Taliban issues fresh threat to kill Malala
One year after its failed assassination attempt on the 16-year-old activist, the terrorist group said it stands by its decision because she criticised Islam
The Pakistani Taliban on Monday said schoolgirl campaigner Malala Yousafzai had ‘no courage’ and vowed to attack her again if they got the chance.
The 16-year-old was shot in the head at blank range by gunmen last year as she caught a bus home from her school in Pakistan.
Shahidullah Shahid, a spokesman for the Taliban, said: “Malala Yousafzai targeted and criticised Islam. She was against Islam and we tried to kill her, and if we get a chance again we will definitely try to kill her, and we will feel proud killing her,” he said, adding, “Islam prohibits killing women, but except those that support the infidels in their war against our religion.”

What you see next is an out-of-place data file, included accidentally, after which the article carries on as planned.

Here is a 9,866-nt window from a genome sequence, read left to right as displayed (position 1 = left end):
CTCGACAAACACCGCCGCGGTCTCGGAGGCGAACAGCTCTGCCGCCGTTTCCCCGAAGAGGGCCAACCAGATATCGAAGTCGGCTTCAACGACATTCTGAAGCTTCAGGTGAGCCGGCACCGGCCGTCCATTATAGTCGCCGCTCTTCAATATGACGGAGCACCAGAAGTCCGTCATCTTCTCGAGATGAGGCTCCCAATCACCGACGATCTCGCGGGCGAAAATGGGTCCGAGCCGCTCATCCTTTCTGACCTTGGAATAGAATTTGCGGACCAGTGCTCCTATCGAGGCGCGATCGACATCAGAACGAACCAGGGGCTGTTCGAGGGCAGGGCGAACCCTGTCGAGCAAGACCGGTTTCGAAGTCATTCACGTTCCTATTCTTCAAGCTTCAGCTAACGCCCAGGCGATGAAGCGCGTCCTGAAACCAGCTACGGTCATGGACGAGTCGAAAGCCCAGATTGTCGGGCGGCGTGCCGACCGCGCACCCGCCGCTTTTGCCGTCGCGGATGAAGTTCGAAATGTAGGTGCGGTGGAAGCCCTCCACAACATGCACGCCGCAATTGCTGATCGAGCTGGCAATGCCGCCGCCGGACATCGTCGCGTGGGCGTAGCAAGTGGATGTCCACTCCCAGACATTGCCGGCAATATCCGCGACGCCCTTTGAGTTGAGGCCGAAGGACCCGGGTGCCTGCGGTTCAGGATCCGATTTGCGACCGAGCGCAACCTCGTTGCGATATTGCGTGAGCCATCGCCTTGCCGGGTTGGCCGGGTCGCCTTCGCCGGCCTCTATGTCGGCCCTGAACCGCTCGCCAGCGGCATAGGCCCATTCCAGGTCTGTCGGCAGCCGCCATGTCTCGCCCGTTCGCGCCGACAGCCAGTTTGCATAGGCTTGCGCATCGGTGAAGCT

The death threat comes at a time when Malala’s profile is increasing in the spotlight.
The teenager has been hotly tipped to take home the Nobel Peace Prize after she was chosen as a favoured choice.
The winner of the prestigious award will be announced on Friday.
Malala said, “If I win the Nobel Peace Prize, it would be a great opportunity for me, but if I don’t get it, it’s not important because my goal is not to get the Nobel Peace Prize, my goal is to get peace and my goal is to see education of every child.”
The teenage activist risked her life last year after she defied a Taliban ban which prevented girls in her Pakistani town from attending school.
An assassination attempt was made on her life in October 2012 leaving the schoolgirl in a critical condition in hospital. She was treated in Britain and now lives in Birmingham with her family.
Malala eyes politics
Malala said she hoped to become a politician to ‘change the future of my country’. The 16-year-old also backed dialogue with the Taliban, although she said this was an issue for the government. “I will be a politician in my future. I want to change the future of my country and I want to make education compulsory.” She added: “The best way to solve problem and to fight against war is through dialogue, and is through peaceful way. But for me the best way to fight against terrorism and extremism is a simple thing -- educate the next generation.”